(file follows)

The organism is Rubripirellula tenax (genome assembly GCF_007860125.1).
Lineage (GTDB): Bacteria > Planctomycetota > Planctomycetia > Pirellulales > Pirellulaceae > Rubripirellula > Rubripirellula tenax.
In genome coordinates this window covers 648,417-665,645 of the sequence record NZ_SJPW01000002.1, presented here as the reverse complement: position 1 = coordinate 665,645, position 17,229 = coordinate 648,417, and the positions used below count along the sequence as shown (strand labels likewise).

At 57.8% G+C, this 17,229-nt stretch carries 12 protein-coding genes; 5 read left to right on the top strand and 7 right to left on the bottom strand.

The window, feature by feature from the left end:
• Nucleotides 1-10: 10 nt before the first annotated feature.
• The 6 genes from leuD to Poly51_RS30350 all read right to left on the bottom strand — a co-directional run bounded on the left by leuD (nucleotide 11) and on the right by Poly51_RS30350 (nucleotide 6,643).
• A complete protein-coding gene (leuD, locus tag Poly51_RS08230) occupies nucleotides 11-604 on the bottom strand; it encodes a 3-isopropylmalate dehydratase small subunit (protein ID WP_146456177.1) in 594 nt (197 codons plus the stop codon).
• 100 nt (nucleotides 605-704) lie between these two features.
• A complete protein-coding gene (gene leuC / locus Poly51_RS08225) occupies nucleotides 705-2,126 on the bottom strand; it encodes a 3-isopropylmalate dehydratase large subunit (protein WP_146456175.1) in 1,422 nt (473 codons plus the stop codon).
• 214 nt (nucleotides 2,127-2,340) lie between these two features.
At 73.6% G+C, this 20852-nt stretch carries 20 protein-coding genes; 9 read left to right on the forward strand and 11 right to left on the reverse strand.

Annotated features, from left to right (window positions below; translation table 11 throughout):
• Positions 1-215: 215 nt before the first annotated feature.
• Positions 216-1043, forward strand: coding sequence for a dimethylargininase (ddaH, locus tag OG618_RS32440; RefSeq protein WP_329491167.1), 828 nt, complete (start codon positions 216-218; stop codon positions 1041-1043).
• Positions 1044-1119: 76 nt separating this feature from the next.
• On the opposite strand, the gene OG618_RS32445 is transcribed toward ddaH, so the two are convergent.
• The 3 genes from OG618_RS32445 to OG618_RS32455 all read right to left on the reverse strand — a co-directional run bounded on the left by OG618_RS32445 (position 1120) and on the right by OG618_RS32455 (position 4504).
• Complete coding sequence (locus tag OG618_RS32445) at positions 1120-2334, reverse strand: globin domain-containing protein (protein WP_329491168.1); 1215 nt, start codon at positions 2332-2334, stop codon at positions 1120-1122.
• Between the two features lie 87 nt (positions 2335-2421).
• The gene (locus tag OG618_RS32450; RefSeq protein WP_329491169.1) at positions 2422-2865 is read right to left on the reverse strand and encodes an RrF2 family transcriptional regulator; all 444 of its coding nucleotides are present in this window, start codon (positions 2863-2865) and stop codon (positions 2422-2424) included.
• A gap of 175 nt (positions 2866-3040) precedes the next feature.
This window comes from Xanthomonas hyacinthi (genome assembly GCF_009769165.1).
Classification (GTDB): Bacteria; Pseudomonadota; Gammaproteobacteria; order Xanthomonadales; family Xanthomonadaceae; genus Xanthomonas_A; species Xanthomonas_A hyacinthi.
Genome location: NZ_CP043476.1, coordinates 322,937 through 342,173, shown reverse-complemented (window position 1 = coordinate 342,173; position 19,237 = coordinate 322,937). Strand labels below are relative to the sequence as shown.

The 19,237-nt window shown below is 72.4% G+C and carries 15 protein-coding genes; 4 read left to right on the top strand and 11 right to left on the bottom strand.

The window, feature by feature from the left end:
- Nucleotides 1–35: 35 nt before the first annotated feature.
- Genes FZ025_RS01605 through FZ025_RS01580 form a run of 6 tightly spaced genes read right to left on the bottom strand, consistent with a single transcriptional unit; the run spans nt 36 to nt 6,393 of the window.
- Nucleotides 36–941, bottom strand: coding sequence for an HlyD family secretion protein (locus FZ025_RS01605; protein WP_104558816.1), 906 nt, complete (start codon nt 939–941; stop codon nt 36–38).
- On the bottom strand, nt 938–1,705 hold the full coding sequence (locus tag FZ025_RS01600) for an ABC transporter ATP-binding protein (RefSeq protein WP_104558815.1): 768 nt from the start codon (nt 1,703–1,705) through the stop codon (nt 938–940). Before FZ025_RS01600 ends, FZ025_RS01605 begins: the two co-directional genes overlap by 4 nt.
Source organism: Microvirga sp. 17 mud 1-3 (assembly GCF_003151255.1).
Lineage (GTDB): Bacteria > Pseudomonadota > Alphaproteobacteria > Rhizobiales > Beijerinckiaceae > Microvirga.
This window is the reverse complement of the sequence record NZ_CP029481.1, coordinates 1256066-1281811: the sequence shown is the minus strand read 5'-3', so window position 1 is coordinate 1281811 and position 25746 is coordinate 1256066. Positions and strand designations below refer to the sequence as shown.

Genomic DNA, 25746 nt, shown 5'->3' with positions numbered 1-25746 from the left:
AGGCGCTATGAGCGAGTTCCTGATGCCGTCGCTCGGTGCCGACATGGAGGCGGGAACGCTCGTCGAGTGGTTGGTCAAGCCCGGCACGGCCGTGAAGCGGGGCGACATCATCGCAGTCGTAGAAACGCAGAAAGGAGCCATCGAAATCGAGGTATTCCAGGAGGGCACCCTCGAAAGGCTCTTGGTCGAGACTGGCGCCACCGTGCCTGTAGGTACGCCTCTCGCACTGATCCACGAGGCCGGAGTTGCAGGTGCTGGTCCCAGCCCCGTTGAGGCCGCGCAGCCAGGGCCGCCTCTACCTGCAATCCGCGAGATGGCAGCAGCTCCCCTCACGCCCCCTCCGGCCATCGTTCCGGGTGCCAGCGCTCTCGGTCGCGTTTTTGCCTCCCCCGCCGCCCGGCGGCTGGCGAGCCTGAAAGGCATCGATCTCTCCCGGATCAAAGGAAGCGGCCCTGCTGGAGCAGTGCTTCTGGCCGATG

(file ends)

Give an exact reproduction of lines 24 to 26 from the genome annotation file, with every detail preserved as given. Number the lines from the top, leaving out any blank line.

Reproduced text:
Classification (GTDB): Bacteria; Pseudomonadota; Gammaproteobacteria; order Xanthomonadales; family Xanthomonadaceae; genus Xanthomonas_A; species Xanthomonas_A hyacinthi.
Genome location: NZ_CP043476.1, coordinates 322,937 through 342,173, shown reverse-complemented (window position 1 = coordinate 342,173; position 19,237 = coordinate 322,937). Strand labels below are relative to the sequence as shown.

The 19,237-nt window shown below is 72.4% G+C and carries 15 protein-coding genes; 4 read left to right on the top strand and 11 right to left on the bottom strand.